this is a discussion within the Saints Community Forum; http://www.nfl.com/news/story/6648639 Don't jump to conclusions By Phil Simms Special to NFL.com (Sept. 16, 2003) -- After the past few years, you would think we would know better. The St. Louis Rams came out of nowhere to win the Super Bowl. ...
||LinkBack||Thread Tools||Display Modes|
|09-17-2003, 07:32 PM||#1|
Join Date: Oct 2004
Don't jump to conclusions--By Phil Simms
Don't jump to conclusions
By Phil Simms
Special to NFL.com
(Sept. 16, 2003) -- After the past few years, you would think we would know better.
The St. Louis Rams came out of nowhere to win the Super Bowl. The New England Patriots came out of nowhere to win the Super Bowl. There are new teams in the playoffs every year. You think we finally would have realized what the NFL is all about. Yes the fans and the media -- everybody -- we still are so quick to draw conclusions.
After one week of the NFL season, everybody knew which teams were going to the playoffs and which teams had no shot. After one week of the season, it sounded as if there were at least eight to 10 quarterbacks who should be benched and five or six coaches who were on the "hot seat." The hot seat? Hell, let's fire them now.
The knee-jerk reactions are so incredible; it astounds me. We see it more than ever. Maybe I watched too much TV and read too many columns around the country this week. Maybe that's the problem. It was just so over-the-top.
ÃƒÂ¢Ã¢Â‚Â¬Ã‚Â¢After Tampa Bay beat Philadelphia in the Monday night opener, it wasn't a matter of whether the Bucs would get back to the Super Bowl. The only question was who they would play. Heck, they'll probably go undefeated, too.
Well, I spoke to a few knowledgeable football people last week and they said, "Look out for Carolina. They match up well with Tampa Bay in terms of style, they're a good football team that can rush the passer, and they can cause some problems for Tampa Bay's offensive line." And they proved to be right.
ÃƒÂ¢Ã¢Â‚Â¬Ã‚Â¢The New England Patriots, after the Lawyer Milloy incident, were beaten soundly in the opener against Buffalo. It was said the players were so against the organization and the coach they would never win. That's a little extreme, I would think. This is a team we all expected to be good. And I think they turned it around pretty good and quieted some of that talk with a solid road victory against Philadelphia.
(Just one more thing about that season opener: How about giving the Bills a little more credit? Even without Milloy in the equation, keep in mind Buffalo probably spent the entire offseason waiting on the Patriots. The Patriots beat up the Bills pretty good twice last year, and Buffalo wanted a little revenge. Even without Milloy, the Bills would have been fired up for the game. If New England had been at its best, it still might not have won.)
ÃƒÂ¢Ã¢Â‚Â¬Ã‚Â¢The Tennessee Titans made it to the AFC Championship Game last season and looked impressive in beating the Oakland Raiders in Week 1. They followed that with a game against the Colts. And as soon as you mention the Colts, fans say, "Oh, the Colts can't win the big one." What exactly is the big one? I can't figure that out. Regardless, we found out last week the Colts are tougher and more physical than we thought, and they beat the Titans 33-7.
ÃƒÂ¢Ã¢Â‚Â¬Ã‚Â¢The Bengals are 0-2, and it's not a knee-jerk reaction as much as an observation based on history to think things haven't changed much in Cincinnati. However, I do think the Bengals will be an improved team this season. They made the passing game rough for Jake Plummer in Week 1, and they made things pretty rough for Rich Gannon and the Oakland Raiders last week. Remember, seven of the 23 points the Raiders scored came on a defensive touchdown. I've got a feeling the Cincinnati Bengals will be a sound football team, and will be tough and consistent throughout the season. Will they win eight games? I don't know about that. But I think they'll win at least six games. I really do.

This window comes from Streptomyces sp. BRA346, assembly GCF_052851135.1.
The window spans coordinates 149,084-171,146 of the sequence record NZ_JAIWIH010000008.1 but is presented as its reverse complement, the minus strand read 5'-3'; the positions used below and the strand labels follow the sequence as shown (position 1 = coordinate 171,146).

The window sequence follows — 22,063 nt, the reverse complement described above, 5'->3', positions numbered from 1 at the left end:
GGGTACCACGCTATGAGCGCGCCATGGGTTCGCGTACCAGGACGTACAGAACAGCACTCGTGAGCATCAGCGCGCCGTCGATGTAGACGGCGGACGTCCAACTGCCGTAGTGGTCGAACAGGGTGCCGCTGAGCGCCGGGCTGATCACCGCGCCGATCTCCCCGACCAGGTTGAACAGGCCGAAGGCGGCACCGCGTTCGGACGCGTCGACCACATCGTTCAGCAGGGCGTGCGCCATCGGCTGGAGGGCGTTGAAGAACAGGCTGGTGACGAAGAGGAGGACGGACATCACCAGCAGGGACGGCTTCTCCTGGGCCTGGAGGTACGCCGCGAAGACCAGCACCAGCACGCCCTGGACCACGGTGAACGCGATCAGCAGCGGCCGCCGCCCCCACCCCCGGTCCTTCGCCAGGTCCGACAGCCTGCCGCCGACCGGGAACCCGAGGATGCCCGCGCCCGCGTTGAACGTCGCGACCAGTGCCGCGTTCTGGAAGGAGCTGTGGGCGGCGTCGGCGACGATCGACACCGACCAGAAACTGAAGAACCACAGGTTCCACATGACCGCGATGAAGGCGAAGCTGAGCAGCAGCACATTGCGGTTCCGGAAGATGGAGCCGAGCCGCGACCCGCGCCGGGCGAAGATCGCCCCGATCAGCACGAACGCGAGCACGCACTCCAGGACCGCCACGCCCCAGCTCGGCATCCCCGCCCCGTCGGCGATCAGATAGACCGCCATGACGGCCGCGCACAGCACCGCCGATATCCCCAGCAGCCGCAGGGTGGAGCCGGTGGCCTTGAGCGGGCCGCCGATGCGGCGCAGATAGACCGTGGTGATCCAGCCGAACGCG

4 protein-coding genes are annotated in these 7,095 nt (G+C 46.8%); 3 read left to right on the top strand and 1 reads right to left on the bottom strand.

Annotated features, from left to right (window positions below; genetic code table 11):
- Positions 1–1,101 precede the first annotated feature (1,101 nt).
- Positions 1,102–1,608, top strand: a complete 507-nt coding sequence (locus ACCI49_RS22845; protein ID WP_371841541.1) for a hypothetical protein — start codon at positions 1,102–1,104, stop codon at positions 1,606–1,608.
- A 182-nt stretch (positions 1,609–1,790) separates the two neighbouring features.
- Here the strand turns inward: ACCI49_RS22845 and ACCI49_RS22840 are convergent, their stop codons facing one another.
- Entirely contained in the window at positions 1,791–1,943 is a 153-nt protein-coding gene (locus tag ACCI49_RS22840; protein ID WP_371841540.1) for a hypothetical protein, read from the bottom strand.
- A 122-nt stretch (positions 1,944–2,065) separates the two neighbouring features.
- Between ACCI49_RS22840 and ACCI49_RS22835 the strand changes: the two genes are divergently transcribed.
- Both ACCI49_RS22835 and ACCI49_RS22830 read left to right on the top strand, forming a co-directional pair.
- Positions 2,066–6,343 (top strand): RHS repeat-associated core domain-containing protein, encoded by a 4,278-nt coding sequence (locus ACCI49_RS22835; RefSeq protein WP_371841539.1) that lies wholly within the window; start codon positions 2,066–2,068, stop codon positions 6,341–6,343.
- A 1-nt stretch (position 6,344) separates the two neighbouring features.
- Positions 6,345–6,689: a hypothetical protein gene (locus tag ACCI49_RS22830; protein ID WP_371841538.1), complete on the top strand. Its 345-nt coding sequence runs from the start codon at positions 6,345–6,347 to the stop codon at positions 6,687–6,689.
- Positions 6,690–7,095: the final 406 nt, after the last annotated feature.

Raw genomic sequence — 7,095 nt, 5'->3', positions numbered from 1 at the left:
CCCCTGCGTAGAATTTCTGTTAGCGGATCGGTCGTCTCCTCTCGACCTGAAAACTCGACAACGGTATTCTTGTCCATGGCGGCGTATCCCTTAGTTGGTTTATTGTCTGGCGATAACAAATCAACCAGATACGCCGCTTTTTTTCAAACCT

While the Eagles take a much-needed bye week, New England's detractors are suddenly quiet.
I might be wrong. We'll just have to wait and see.
As for the so-called Monday morning quarterbacks, they are never wrong. When you're jumping to conclusions too soon, you always have time on your side.
If the Bucs get back to the Super Bowl, their loss to Carolina will be a fluke. ... If the Patriots don't win the Super Bowl, it will be because of that bad taste in their mouth from Week 1. ... If the Colts don't win it all, it's because they can't win the big one, whatever that is. There's always an opportunity to say, "I told you so." Eventually.
Good bye for Eagles
One knee-jerk reaction that did not change from Week 1 to Week 2 was the assessment of the Philadelphia Eagles. Unfortunately for the Eagles, they followed a tough Monday night opener against the Bucs with a game against a team that is quite unorthodox on both sides of the ball. When it goes bad against the Patriots, it's just going to be a long, ugly day for you.
So can the Eagles get some rhythm to their offense? Can Donovan McNabb regain some confidence? McNabb is arguably one of the best players in the league, but everybody is susceptible to this. When you don't have success over a short period of time, you can't help but lose a little confidence.
It doesn't matter how physical NFL players are, how hard they train and how prepared they might be. Once you lose a little bit of confidence, you lose that rhythm and it can become very tough. For an NFL quarterback, when your confidence is shaken, all of a sudden you don't trust what your eyes see. You don't read the defenses as well. Your decision-making is not as good. And those things affect the outcome of games.
It's a good thing the Eagles have a bye this week, because now they get to sit back and work on some fundamentals with the whole team, reassess what they're doing and try to make it work.